This week we’ve been featuring African Americans in the world of Ballet. Today’s feature is a beautiful, graceful young woman whose journey is both heartbreaking and filled with wonderful promise.
Against all odds, Michaela DePrince, once an orphan in war-torn Sierra Leone, is now a ballerina. The 17-year-old has appeared on Dancing With The Stars and is featured in First Position, a documentary that follows the pressures faced by six talented dancers as they compete for a spot in an elite dance company or school. DePrince is completing her last year at American Ballet Theatre’s prestigious Jacqueline Kennedy Onassis School in New York City and wants to bring more diversity to the ballet world.
Michaela competed against 5,000 young dancers two years ago in the prestigious Youth America Grand Prix, where the most talented young dancers in the world are chosen to compete for the ultimate prize, a spot in a top ballet school.
Michaela had a tougher journey than most to get there. Born in the war-torn African country of Sierra Leone, she was orphaned after her parents were killed in the civil war. Michaela was placed in an orphanage where she developed a big dream.
“In the orphanage, I found a magazine that had a ballet dancer on point with a pink tutu. I saved it, and I thought to myself if I ever got adopted, I wanted to become just like this,” she said.
But the dream seemed almost too big to come true. She was the little girl no one wanted, called “Devil Child” and rejected over and over again because she has a skin condition called vitalago, which caused irregular white splotches on her dark skin. Then one day Elaine DePrince and her husband Charles of Cherry Hill, Pa., arrived and changed then-4-year-old Michaela’s life.
“So I was in the process of adopting one child, and I heard that there was another child they couldn’t find placement for because she was spotted. So we decided to take her, too,” Elaine DePrince said.
Michaela quickly enrolled in ballet class and by the time she was 5 years old she was a dedicated dancer willing to put her body through incredible pain. During the shooting of the documentary, which was directed by Bess Kargman, Michaela suffered a possible career ending injury. Advised not to dance, she went through with her Grand Prix performance, despite the pain and the risks.
Following this dream hasn’t been easy. Along the way, Michaela has had to battle racism within the ballet world. “When I was eight, I was cast to play Marie in The Nutcracker, and I prepared hard for it. But right before the show, I was told that someone else would be dancing the part because ‘people aren’t ready for a black Marie,’ ” she recalls. She seriously considered quitting ballet until she got the chance to see black dancer Heidi Cruz perform with The Pennsylvania Ballet. “I was like, Wow, she’s amazing! She inspired me to keep dancing,” Michaela says.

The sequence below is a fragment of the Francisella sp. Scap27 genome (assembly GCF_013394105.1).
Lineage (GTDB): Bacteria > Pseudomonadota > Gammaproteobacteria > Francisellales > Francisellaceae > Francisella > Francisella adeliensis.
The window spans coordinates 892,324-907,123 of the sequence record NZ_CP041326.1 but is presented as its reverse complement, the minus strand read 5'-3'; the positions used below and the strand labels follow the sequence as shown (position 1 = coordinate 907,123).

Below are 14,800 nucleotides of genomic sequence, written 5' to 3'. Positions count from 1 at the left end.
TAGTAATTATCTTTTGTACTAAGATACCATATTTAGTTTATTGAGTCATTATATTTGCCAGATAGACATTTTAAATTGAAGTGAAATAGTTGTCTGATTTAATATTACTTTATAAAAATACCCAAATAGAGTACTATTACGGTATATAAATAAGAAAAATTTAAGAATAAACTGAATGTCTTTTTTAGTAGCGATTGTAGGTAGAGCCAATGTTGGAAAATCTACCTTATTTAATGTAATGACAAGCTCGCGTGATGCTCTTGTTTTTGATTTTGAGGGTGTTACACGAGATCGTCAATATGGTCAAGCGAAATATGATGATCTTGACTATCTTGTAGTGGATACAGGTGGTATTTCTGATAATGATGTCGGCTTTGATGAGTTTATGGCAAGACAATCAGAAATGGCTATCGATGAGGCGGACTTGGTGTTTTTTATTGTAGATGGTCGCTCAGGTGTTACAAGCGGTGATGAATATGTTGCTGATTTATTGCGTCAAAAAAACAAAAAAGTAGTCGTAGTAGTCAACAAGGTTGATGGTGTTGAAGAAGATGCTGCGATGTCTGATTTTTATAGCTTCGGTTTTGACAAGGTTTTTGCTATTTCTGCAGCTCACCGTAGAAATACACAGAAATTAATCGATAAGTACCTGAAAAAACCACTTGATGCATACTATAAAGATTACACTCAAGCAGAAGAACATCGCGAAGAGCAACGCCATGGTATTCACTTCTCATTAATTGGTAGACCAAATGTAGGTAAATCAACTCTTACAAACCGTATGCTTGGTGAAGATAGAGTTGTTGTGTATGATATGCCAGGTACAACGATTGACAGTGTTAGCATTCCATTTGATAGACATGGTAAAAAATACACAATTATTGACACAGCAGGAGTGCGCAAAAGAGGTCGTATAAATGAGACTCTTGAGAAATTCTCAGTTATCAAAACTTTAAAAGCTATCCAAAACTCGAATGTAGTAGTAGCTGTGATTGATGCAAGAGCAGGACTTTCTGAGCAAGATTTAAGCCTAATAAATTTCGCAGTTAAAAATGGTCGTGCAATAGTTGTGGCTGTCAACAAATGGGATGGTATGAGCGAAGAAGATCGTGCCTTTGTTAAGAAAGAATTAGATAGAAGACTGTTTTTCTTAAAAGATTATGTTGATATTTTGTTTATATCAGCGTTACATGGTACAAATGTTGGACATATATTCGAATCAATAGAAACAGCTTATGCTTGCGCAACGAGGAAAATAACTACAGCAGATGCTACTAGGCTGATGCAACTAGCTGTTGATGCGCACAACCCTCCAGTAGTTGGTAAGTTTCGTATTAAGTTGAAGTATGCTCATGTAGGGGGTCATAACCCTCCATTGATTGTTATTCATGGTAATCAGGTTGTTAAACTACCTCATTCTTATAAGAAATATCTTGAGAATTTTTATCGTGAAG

At five feet four and a half inches, Michaela is shorter and more muscular than the “typical” ballerina, and a teacher once told her she didn’t have the body to be a professional dancer—a common bias against black ballerinas. “Many people believe that black women shouldn’t be ballet dancers, because they think we don’t have classic ballet bodies,” Michaela says. “I was once told black dancers don’t have good feet, so I worked hard to make my feet have a classical line. Now people don’t say that to me anymore.”
In addition, the lack of diversity in the ballet world is all too clear whenever she gets new costumes or shoes. While pink and white are the standard colors for balletwear (designed to blend with fair skin), they clash with Michaela’s ebony complexion, so her mom often hand-dyes her pointe shoes and costume straps a deep brown. Despite these challenges, Michaela’s determined to press on, saying, “I want to inspire other girls who wish to pursue ballet.” She also credits her parents’ support for giving her the courage to go after her goal. For her performance at YAGP in 2007, her mom created a tutu from an old wedding gown (just one of the many costumes she’s made), and it remains Michaela’s favorite piece. “She hand-stitched 1,000 tiny crystals onto it! I felt like a princess,” she says.
It has all paid off. Michaela said she remains determined to be a prima ballerina. One day, she said, she will dance as the White Swan.
Here are two videos via CNN profiling Michaela: